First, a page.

A new study from two UC Davis economists—Katrina Jessoe and David Rapson—suggests that if we had the right information, we could become enlightened shoppers, saving money buying cheap low-pollution hydro or wind power in the middle of the night while turning off the expensive stuff made with fossil fuels in the late afternoon.
In 2009, the American Recovery and Reinvestment Act stimulus provided $3.4 billion to move the US towards a “smart grid.” Establishing that grid involves a long list of behind-the-scenes upgrades but for consumers largely involved the installation of smart meters that record not just the quantity of electricity a home uses, but when it is used. The hope was that consumers who changed their behavior would save money, utilities could avoid building power plants, and we’d all produce fewer greenhouse gas emissions.
To fill all of these roles, though, consumers accustomed to being passive purchasers would have to become active shoppers.
The UN is coming to take us over, Bike lanes and smart meters are proof…
They are showing up at planning meetings to denounce bike lanes on public streets and smart meters on home appliances — efforts they equate to a big-government blueprint against individual rights.
“Down the road, this data will be used against you,” warned one speaker at a recent Roanoke County, Va., Board of Supervisors meeting who turned out with dozens of people opposed to the county’s paying $1,200 in dues to a nonprofit that consults on sustainability issues.
Local officials say they would dismiss such notions except that the growing and often heated protests are having an effect.
In Maine, the Tea Party-backed Republican governor canceled a project to ease congestion along the Route 1 corridor after protesters complained it was part of the United Nations plot. Similar opposition helped doom a high-speed train line in Florida. And more than a dozen cities, towns and counties, under new pressure, have cut off financing for a program that offers expertise on how to measure and cut carbon emissions.
“It sounds a little on the weird side, but we’ve found we ignore it at our own peril,” said George Homewood, a vice president of the American Planning Association’s chapter in Virginia.
The protests date to 1992 when the United Nations passed a sweeping, but nonbinding, 100-plus-page resolution called Agenda 21 that was designed to encourage nations to use fewer resources and conserve open land by steering development to already dense areas. They have gained momentum in the past two years because of the emergence of the Tea Party movement, harnessing its suspicion about government power and belief that man-made global warming is a hoax.
In January, the Republican Party adopted its own resolution against what it called “the destructive and insidious nature” of Agenda 21. And Newt Gingrich took aim at it during a Republican debate in November.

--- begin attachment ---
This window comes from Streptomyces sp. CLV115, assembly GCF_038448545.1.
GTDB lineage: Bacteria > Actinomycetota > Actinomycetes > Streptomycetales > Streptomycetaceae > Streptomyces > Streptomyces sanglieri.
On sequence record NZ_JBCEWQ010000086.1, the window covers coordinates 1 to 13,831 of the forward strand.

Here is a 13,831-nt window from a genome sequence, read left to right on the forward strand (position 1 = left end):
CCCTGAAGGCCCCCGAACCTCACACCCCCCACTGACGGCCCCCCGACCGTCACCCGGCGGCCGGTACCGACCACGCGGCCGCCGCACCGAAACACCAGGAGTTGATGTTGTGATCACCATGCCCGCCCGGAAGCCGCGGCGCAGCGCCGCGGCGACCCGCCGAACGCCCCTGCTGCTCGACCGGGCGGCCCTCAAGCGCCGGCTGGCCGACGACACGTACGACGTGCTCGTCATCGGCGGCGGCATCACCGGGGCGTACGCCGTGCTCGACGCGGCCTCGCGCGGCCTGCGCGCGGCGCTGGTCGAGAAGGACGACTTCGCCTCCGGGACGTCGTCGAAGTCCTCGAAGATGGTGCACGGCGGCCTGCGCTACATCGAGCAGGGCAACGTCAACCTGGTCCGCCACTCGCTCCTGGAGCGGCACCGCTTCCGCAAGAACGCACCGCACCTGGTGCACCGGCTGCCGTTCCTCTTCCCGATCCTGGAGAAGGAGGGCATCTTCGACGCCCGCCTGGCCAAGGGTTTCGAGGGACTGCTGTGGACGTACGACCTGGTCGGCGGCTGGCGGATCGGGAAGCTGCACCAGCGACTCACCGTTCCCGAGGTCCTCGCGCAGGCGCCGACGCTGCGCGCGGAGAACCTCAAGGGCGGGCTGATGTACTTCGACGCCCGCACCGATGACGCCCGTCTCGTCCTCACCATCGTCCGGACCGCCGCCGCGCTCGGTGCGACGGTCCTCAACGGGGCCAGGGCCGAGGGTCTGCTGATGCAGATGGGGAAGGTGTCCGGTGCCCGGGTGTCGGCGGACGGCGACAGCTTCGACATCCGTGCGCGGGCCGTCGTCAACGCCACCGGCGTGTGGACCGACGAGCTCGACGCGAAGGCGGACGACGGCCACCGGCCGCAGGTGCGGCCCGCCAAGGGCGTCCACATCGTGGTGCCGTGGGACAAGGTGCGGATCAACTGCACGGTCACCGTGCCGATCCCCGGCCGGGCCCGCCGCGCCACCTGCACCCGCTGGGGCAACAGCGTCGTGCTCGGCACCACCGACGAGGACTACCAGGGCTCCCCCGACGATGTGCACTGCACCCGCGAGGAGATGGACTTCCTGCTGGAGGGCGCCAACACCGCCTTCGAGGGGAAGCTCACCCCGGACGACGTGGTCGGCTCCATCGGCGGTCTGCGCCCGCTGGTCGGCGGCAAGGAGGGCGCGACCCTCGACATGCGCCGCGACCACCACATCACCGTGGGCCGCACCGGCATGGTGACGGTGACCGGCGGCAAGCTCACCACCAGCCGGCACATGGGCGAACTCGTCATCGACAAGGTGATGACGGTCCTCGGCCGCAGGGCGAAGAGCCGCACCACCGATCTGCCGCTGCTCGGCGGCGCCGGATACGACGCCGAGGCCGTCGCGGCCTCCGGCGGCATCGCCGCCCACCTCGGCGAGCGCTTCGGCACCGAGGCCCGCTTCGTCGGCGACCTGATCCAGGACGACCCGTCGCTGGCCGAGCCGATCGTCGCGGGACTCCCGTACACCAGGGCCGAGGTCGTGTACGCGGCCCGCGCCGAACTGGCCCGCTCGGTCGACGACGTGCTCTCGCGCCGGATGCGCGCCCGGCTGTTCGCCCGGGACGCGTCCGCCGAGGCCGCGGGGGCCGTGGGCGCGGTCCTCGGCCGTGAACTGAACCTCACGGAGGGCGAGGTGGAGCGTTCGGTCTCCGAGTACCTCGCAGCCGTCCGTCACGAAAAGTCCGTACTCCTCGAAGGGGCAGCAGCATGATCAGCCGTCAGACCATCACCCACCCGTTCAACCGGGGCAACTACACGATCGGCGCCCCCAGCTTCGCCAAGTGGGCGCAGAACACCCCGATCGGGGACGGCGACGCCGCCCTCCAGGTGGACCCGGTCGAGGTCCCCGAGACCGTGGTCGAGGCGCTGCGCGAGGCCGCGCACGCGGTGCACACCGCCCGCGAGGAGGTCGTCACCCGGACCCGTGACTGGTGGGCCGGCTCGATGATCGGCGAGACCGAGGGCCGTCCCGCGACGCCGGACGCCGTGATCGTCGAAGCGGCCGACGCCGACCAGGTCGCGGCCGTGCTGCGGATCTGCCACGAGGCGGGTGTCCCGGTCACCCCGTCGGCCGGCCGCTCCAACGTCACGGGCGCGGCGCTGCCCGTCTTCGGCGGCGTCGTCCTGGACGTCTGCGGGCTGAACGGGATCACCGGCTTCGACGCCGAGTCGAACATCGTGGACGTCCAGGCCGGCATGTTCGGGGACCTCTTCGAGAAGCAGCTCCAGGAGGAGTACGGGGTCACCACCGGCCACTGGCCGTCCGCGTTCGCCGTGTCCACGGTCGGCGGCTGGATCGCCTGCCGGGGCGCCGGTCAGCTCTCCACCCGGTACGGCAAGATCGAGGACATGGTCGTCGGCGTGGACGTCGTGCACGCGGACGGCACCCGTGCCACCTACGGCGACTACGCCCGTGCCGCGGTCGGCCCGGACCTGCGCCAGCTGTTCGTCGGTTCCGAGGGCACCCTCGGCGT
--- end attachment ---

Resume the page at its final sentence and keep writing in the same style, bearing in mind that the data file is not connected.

Tom DeWeese, the founder of the American Policy Center, a Warrenton, Va.-based foundation that advocates limited government, says he has been a leader in the opposition to Agenda 21 since 1992. Until a few years ago, he had few followers beyond a handful of farmers and ranchers in rural areas. Now, he is a regular speaker at Tea Party events.
Membership is rising, Mr. DeWeese said, because what he sees as tangible Agenda 21-inspired controls on water and energy use are intruding into everyday life. “People may be acting out at some of these meetings, and I do not condone that. But their elected representatives are not listening and they are frustrated.”
Researchers at the Münster University of Applied Sciences have discovered that it is possible to use electricity usage data from smart electricity meters to determine which programmes consumers are watching on a standard TV set. The experiments were carried out as part of the state-funded DaPriM (data privacy management) project. By analysing electricity consumption patterns, it is, in principle, also possible to identify films played from a DVD or other source.
Light and dark passages in these films, large volumes of data, and a minimum of interference from other devices are the key to performing this analysis. The group’s experiments used data from a standard EasyMeter smart meter installed in a normal home. The meter sends electricity usage data to a server every two seconds. The customer profile on the supplier’s web server shows the household’s total consumption, from which it is possible to extract and analyse TV viewing data.
Until now, the general assumption has been that it would be possible to use typical electricity consumption data from the smart meter for different appliances to determine whether a customer had prepared his or her dinner in the microwave, on the hob or in the oven, but nothing more. That possibility had already spurred data protection officials in the USA, where smart meters are already widely used, into action – they demanded precise regulations on how electricity meters deal with and protect collected data.
Second by second data transfer makes it possible to carry out much finer analysis. In the opinion of the Münster-based research team, this calls for a tightening of data protection regulations. One solution might be to increase the polling interval or simply to transfer a statistical summary to the electricity generator or provider. This would make the high resolution consumption data required for close analysis unavailable. Either way, the consumer is reliant on the provider taking the appropriate measures.